Publications by authors named "Adam T Piers"

3 Publications

  • Page 1 of 1

Generating an iPSC line (with isogenic control) from the PBMCs of an ACTA1 (p.Gly148Asp) nemaline myopathy patient.

Stem Cell Res 2021 Jul 17;54:102429. Epub 2021 Jun 17.

Murdoch Children's Research Institute, Melbourne, Victoria, Australia; Department of Pediatrics, The University of Melbourne, Victoria, Australia. Electronic address:

To produce an in vitro model of nemaline myopathy, we reprogrammed the peripheral blood mononuclear cells (PBMCs) of a patient with a heterozygous p.Gly148Asp mutation in exon 3 of the ACTA1 gene to iPSCs. Using CRISPR/Cas9 gene editing we corrected the mutation to generate an isogenic control line. Both the mutant and control show a normal karyotype, express pluripotency markers and could differentiae into the three cell states that represent embryonic germ layers (endoderm, mesoderm and neuroectoderm) and the dermomyotome (precursor of skeletal muscle). When differentiated these cell lines will be used to explore disease mechanisms and evaluate novel therapeutics.
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July 2021

Sex-Specific Control of Human Heart Maturation by the Progesterone Receptor.

Circulation 2021 Apr 8;143(16):1614-1628. Epub 2021 Mar 8.

Murdoch Children's Research Institute (C.B.S., B.P., K.D.A.-B., R.K.R.K., H.K.V., M.t.H., C.J.V., A.H., A.T.P., I.E.K., D.A.E., A.O., E.R.P.), The Royal Children's Hospital, Melbourne, Victoria, Australia.

Background: Despite in-depth knowledge of the molecular mechanisms controlling embryonic heart development, little is known about the signals governing postnatal maturation of the human heart.

Methods: Single-nucleus RNA sequencing of 54 140 nuclei from 9 human donors was used to profile transcriptional changes in diverse cardiac cell types during maturation from fetal stages to adulthood. Bulk RNA sequencing and the Assay for Transposase-Accessible Chromatin using sequencing were used to further validate transcriptional changes and to profile alterations in the chromatin accessibility landscape in purified cardiomyocyte nuclei from 21 human donors. Functional validation studies of sex steroids implicated in cardiac maturation were performed in human pluripotent stem cell-derived cardiac organoids and mice.

Results: Our data identify the progesterone receptor as a key mediator of sex-dependent transcriptional programs during cardiomyocyte maturation. Functional validation studies in human cardiac organoids and mice demonstrate that the progesterone receptor drives sex-specific metabolic programs and maturation of cardiac contractile properties.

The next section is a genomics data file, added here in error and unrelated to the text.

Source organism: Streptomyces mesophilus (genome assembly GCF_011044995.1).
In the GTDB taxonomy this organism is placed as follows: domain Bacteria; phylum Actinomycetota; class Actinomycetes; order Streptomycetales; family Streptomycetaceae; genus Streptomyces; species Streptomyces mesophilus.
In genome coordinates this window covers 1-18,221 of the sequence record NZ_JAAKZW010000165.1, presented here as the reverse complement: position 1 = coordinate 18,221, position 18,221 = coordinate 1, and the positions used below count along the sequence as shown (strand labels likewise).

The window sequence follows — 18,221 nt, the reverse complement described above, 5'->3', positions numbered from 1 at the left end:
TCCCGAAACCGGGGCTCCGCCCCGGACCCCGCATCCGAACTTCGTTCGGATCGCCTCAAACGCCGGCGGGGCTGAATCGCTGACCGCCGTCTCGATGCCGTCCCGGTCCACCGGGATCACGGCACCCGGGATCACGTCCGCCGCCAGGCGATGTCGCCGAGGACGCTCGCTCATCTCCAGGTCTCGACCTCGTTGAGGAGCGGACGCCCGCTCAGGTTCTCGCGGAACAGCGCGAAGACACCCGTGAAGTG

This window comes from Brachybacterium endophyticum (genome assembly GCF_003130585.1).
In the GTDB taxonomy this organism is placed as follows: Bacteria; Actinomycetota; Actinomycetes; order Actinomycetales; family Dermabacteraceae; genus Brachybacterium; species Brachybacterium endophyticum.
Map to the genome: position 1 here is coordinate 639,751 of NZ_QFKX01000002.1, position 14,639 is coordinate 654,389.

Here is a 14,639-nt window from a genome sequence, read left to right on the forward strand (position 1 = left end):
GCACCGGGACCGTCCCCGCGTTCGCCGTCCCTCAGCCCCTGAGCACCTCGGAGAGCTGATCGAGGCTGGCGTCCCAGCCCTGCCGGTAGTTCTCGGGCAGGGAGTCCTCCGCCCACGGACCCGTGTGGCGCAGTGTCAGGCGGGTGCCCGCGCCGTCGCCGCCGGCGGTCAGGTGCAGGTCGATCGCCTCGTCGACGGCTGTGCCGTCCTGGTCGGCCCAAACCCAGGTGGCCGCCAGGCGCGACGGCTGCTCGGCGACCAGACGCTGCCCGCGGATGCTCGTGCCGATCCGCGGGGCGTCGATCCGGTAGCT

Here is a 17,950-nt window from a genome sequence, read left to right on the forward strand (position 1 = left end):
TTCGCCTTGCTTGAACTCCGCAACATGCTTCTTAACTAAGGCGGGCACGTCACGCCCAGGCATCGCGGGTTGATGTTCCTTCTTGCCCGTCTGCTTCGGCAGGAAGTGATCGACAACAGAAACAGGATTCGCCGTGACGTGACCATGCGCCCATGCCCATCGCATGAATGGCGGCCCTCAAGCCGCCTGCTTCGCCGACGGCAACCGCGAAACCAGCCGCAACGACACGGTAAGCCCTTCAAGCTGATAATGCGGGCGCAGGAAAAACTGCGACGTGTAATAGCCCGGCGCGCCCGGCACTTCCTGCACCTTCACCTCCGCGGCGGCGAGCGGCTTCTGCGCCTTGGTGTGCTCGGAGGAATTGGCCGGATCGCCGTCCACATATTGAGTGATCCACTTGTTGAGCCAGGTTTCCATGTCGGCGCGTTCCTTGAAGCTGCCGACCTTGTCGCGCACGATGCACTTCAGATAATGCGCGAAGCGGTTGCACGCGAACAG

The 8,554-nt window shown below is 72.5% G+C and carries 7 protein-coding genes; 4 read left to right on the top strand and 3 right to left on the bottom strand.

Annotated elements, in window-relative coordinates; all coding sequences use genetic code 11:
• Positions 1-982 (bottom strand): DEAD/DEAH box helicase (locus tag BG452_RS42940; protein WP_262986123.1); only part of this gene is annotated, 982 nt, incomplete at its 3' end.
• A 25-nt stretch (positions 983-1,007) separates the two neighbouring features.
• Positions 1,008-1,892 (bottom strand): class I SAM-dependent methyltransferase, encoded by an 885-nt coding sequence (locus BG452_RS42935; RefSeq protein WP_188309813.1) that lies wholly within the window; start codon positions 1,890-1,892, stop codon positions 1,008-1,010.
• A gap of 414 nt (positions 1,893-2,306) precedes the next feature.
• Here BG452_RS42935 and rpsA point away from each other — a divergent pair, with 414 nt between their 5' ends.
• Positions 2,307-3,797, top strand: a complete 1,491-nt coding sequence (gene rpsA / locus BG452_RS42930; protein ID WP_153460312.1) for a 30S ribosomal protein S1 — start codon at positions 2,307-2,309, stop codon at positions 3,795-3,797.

Conclusions: These data provide a blueprint for understanding human heart maturation in both sexes and reveal an important role for the progesterone receptor in human heart development.
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April 2021

Expression profiling in exercised mdx suggests a role for extracellular proteins in the dystrophic muscle immune response.

Hum Mol Genet 2020 02;29(3):353-368

Murdoch Childrens Research Institute, Royal Children's Hospital, Melbourne 3052, Australia.

Duchenne muscular dystrophy (DMD) is a lethal muscle wasting disorder caused by mutations in the DMD gene that leads to the absence or severe reduction of dystrophin protein in muscle. The mdx mouse, also dystrophin deficient, is the model most widely used to study the pathology and test potential therapies, but the phenotype is milder than human DMD. This limits the magnitude and range of histological damage parameters and molecular changes that can be measured in pre-clinical drug testing. We used 3 weeks of voluntary wheel running to exacerbate the mdx phenotype. In mdx mice, voluntary exercise increased the amount of damaged necrotic tissue and macrophage infiltration. Global gene expression profiling revealed that exercise induced additional and larger gene expression changes in mdx mice and the pathways most impacted by exercise were all related to immune function or cell-extracellular matrix (ECM) interactions. When we compared the matrisome and inflammation genes that were dysregulated in mdx with those commonly differentially expressed in DMD, we found the exercised mdx molecular signature more closely resembled that of DMD. These gene expression changes in the exercised mdx model thus provide more scope to assess the effects of pre-clinical treatments. Our gene profiling comparisons also highlighted upregulation of ECM proteins involved in innate immunity pathways, proteases that can release them, downstream receptors and signaling molecules in exercised mdx and DMD, suggesting that the ECM could be a major source of pro-inflammatory molecules that trigger and maintain the immune response in dystrophic muscle.
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February 2020